When attempting to identify at-risk students, most schools focus on the ABC’s—attendance, behavior and course performance. These measures are certainly important and are a good start toward predicting graduation and even college readiness. However, at Pearson’s Center for College & Career Success, we have found that there are other important factors to consider.
We used a national dataset to predict college readiness (as measured by high school grades and admissions test scores) in eighth grade. We organized the predictors into six categories: academic achievement, behavior, motivation, social engagement, school characteristics, and family circumstances. Achievement, as expected, was found to be the most predictive. However, motivation and behavior were also significant factors and, together, contributed more than achievement alone. This expands targets for interventions; tardiness, time spent on homework, and students’ college or career goals are additional factors that can be monitored and adjusted as needed.
Technology can Provide a Holistic Picture of Student Readiness
Rather than looking at separate risk thresholds for attendance, behavior, or course performance, our ultimate goal is to create a more holistic picture of student readiness by assessing a greater number of contributing factors in tandem. In addition to the ABCs, the emergence of digital curricula and activities could allow schools to automatically track factors such as time spent on homework and incomplete assignments, which our research suggests are important predictors of success. By integrating multiple sources of data, schools can identify a wider range of issues more quickly and then create individualized programs to get students back on track.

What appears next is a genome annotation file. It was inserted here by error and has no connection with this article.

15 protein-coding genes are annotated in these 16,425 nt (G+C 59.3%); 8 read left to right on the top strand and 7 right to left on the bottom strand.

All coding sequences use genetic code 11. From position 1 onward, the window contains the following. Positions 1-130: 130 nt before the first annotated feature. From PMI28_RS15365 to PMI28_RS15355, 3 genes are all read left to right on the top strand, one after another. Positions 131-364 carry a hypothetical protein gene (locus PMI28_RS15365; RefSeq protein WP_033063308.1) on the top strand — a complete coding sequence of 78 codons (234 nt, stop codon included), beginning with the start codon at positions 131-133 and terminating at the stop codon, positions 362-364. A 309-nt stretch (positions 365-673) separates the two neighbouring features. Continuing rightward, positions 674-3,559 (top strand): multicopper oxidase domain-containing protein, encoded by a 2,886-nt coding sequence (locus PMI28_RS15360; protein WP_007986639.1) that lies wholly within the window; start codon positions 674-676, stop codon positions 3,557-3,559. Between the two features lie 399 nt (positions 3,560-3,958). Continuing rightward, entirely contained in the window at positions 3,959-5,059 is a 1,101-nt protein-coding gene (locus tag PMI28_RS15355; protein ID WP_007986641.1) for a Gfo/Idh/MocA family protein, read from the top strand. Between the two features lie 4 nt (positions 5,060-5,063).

As problems are identified and addressed, the same data can help track student response to interventions and inform teachers, students, and parents of progress. The key is being able to integrate data systems so schools can assess readiness on an ongoing basis and communicate back to all parties in a timely manner.
The path toward college and career readiness will continue to change shape as new types of data and analyses become available to facilitate student achievement and future success. By looking for early predictors centered on smaller time increments, focusing efforts on the right factors and interventions, and incorporating technology for advanced analysis, educators can provide optimal environments for making students career and college ready.
We are excited to keep this conversation going- watch for the next Smart Series paper to launch next week, College and Career Readiness GPS for Every Student.
Katie McClarty is Director of the Center for College & Career Success in Pearson’s Research & Innovation Network. She leads a team of researchers in planning and executing research in support of the Center mission, which is to (1) identify and measure the skills needed to be successful in college and careers, (2) determine pathways for students to be college and career ready, (3) track their progress along the pathway, and (4) evaluate effective ways to keep students on track. Dr. McClarty holds a doctorate degree in social and personality psychology from the University of Texas at Austin.
By: Katie McClarty